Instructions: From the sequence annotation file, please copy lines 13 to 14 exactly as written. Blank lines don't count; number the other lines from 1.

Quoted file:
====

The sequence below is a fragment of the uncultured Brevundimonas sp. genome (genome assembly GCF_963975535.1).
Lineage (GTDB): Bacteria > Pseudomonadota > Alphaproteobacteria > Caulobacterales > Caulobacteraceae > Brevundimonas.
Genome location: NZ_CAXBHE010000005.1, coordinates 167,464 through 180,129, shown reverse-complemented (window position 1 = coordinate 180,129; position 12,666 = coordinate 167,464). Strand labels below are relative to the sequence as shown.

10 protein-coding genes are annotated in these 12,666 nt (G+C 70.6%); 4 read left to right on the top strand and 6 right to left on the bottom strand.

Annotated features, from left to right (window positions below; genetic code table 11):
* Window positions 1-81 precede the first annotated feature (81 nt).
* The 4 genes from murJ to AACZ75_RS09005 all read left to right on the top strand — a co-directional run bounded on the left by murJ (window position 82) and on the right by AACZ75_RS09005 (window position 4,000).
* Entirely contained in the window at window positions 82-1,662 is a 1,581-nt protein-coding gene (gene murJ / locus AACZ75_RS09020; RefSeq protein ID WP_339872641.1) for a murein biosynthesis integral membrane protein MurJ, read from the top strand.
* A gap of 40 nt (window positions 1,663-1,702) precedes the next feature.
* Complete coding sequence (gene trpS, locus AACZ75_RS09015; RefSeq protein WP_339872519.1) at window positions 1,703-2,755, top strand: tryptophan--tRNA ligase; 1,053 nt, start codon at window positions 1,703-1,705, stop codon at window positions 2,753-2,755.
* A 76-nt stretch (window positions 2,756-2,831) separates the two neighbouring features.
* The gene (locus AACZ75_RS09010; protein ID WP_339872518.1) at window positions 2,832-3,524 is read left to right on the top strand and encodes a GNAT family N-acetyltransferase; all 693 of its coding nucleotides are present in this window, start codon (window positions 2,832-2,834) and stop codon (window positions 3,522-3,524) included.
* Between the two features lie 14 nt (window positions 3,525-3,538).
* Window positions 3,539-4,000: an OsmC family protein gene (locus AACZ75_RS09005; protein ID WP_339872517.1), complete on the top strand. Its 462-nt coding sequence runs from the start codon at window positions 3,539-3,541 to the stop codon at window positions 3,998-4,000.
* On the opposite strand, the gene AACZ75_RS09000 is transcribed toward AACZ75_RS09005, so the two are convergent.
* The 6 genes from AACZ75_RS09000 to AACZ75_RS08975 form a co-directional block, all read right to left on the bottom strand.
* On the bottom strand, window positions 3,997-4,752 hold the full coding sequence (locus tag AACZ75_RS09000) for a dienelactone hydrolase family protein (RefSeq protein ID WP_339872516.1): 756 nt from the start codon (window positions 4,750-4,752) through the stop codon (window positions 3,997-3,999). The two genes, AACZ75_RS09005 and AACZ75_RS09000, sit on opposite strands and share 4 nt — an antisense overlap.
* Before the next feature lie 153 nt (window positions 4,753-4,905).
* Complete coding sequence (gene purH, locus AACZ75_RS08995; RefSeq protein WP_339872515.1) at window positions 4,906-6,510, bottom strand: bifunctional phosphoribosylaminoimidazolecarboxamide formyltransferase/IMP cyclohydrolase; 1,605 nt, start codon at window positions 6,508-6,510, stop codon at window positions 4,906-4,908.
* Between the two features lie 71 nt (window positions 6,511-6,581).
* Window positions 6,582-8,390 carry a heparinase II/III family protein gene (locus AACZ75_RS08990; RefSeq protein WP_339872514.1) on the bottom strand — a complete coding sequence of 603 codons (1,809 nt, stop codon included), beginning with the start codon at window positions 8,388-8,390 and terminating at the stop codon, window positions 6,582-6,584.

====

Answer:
* Between the two features lie 14 nt (window positions 3,525-3,538).
* Window positions 3,539-4,000: an OsmC family protein gene (locus AACZ75_RS09005; protein ID WP_339872517.1), complete on the top strand. Its 462-nt coding sequence runs from the start codon at window positions 3,539-3,541 to the stop codon at window positions 3,998-4,000.